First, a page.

Their failures tell us a great deal about how corrupted the initiative process has become in Washington. And it's premature to celebrate their demise. Both are inevitably going to make a statewide ballot some other year; the only questions are when, under whose sponsorship and with what provisions. Opponents of gay civil rights and of illegal immigrants are carefully studying the lessons of this year's failures. Their adversaries would be well advised to do the same.
The first thing that stands out is that to qualify an initiative for statewide ballots, you need money. Lots of it. The four initiatives that qualified this year all used paid signature gatherers; the ones that failed did not. Plenty of people in Washington would be willing to sign petitions opposing either gay rights or illegal immigration, and both measures would be hard to beat on Election Day. But not enough people were passing petitions to get the required signatures.
"Not getting signatures doesn't mean there isn't broad-based support for your measure," Eyman says. "It's apples and oranges. When you're dealing with that many signatures in that short a time, it isn't easy" without paid signature gatherers. "It can be done, but those are few and far between."
& lt;span class= "dropcap " & G & lt;/span & roups like the wistfully named Washington Won't Discriminate rushed to take credit for stopping Eyman's proposed referendum. More likely, Eyman didn't have the money lined up for a successful signature-gathering drive. Conservative Christian leaders are reportedly furious with him for jumping into the issue and then botching it with a poorly organized effort that failed to involve many evangelical factions that oppose gay rights.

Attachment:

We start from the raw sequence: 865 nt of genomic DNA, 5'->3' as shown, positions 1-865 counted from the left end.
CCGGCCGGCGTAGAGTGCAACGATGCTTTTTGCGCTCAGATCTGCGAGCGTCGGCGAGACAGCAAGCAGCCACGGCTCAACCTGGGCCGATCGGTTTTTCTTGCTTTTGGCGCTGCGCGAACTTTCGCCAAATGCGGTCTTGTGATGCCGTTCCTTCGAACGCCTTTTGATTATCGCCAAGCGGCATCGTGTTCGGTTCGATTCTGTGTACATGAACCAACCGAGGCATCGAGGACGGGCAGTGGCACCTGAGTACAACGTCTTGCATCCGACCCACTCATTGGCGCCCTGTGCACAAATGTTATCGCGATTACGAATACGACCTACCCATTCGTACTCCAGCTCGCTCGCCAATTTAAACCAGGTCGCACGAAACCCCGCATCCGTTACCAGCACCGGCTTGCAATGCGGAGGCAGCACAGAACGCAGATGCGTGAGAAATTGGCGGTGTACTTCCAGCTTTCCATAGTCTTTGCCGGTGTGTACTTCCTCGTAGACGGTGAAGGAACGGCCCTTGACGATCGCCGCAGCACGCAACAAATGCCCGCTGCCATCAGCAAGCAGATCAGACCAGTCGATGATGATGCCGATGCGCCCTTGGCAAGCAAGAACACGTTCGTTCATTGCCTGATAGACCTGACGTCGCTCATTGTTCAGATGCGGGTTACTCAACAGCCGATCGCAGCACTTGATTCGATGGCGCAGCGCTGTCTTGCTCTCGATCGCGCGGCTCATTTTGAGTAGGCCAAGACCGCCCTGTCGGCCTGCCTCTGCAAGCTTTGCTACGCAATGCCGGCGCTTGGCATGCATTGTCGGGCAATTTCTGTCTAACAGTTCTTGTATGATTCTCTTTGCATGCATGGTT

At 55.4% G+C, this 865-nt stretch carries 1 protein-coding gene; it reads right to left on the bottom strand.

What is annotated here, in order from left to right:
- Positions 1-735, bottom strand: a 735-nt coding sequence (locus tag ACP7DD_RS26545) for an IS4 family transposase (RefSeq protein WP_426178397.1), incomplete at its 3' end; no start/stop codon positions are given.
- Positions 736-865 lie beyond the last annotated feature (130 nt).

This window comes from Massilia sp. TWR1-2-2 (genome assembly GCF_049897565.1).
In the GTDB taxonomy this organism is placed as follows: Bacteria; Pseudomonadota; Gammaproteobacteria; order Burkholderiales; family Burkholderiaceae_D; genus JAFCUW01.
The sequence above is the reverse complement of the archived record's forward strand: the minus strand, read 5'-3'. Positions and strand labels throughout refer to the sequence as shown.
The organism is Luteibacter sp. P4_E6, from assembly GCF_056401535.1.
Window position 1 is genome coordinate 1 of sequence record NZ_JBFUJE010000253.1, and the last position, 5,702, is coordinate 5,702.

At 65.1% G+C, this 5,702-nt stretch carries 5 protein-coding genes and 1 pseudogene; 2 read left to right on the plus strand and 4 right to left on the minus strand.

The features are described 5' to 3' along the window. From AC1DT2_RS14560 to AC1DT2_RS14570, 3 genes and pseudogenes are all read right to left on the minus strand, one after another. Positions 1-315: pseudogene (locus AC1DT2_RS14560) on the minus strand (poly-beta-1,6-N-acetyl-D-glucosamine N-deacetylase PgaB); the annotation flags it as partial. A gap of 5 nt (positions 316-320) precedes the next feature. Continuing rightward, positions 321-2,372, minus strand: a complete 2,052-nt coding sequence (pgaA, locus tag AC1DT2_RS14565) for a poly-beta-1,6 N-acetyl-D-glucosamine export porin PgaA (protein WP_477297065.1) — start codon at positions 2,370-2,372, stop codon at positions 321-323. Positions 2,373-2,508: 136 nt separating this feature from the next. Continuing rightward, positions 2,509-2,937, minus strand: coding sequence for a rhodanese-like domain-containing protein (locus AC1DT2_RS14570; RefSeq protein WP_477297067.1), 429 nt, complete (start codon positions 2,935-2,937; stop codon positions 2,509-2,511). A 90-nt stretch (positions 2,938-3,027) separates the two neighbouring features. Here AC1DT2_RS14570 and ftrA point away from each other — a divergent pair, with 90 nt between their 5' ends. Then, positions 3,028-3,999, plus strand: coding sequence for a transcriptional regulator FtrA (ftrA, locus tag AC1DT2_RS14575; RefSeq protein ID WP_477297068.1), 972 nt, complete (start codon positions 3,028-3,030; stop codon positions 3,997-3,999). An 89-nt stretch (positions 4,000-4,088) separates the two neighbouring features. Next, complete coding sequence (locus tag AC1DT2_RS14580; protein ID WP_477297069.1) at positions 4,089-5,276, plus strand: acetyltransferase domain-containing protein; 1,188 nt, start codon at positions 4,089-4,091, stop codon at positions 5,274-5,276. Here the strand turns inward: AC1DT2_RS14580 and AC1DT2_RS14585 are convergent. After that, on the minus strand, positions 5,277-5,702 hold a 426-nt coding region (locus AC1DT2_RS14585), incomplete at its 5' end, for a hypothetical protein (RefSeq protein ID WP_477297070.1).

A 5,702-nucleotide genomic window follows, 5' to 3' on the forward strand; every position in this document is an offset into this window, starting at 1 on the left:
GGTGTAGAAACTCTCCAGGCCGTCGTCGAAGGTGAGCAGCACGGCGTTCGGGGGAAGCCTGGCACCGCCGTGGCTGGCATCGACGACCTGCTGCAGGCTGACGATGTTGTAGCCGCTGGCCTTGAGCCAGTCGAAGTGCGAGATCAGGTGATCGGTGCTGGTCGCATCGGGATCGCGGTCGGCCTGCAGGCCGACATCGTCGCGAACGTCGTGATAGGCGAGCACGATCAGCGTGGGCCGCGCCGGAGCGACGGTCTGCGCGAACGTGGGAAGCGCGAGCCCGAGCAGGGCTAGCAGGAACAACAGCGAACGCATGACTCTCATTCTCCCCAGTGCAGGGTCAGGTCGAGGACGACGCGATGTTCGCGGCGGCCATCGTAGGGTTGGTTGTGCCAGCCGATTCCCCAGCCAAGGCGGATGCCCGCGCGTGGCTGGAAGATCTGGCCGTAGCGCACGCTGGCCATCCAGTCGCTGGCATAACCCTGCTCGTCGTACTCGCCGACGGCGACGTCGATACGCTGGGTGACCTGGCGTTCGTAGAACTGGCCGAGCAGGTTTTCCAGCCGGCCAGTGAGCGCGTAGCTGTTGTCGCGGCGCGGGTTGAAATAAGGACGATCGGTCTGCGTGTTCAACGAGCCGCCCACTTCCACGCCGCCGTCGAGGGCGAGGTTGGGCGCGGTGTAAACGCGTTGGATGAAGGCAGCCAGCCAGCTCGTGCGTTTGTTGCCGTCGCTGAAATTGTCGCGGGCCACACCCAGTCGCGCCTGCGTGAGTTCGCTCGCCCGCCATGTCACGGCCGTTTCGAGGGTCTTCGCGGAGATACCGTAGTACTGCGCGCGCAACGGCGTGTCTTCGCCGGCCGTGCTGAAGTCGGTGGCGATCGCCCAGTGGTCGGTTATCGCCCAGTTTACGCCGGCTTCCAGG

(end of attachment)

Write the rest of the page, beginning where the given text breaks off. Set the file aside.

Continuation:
An attempt to overturn Washington's new gay-civil-rights law in 2007 will be that much harder. Because it was a referendum on legislation passed the same year, Eyman needed 4 percent of the votes cast in the last governor's race, or about 112,000 signatures. He says he fell just short. But in 2007, such a measure would need to be an initiative, which requires 8 percent, twice as many voters, to qualify.
Even so, Eyman "finds it inconceivable" that some form of repeal of the gay-rights bill won't be back in 2007. Various conservative Christian leaders are already organizing for it. The same is true of the attempt at an anti-immigrant initiative modeled on Arizona's regressive Proposition 200. Sponsor Bob Baker of Mercer Island only raised a bit over $3,000 for his measure. National and state conservative and Republican groups steered clear.
But George Cheung, campaign coordinator of United for a Healthy Washington, a coalition effort to stop the initiative drive, says of a follow-up effort: "I would bet on it." Soya Jung Harris, grant and program coordinator for Social Justice Fund Northwest and a longtime local immigrant-rights organizer, concurs. "Immigrants are the enemy of the day," she says. "We have to expect another attack."
Initiatives don't have to pass to succeed. Ask Eyman, who has seen some of his anti-tax measures embraced by the Legislature after courts threw out the initiative versions. In Colorado, a recent special legislative session called by Democrats successfully managed to co-opt a pending, draconian anti-immigrant initiative -- by enacting 11 "compromise" bills that, cumulatively, were far worse than the initiative they replaced.
With Congress unlikely to agree on immigration reform this year, national activists are gearing up to build momentum through state-by-state successes -- just as they did with anti-gay measures in 2004. Washington, with a large farm worker population and a long Canadian border, is an obvious target.
It's no time for complacency. Cheung's United for a Healthy Washington is continuing community organizing for whatever comes next. Washington Won't Discriminate, the coalition formed to protect the gay- civil-rights bill, is also still in business, bracing for the next round.
Geov Parrish writes for Seattle Weekly, where this story first appeared.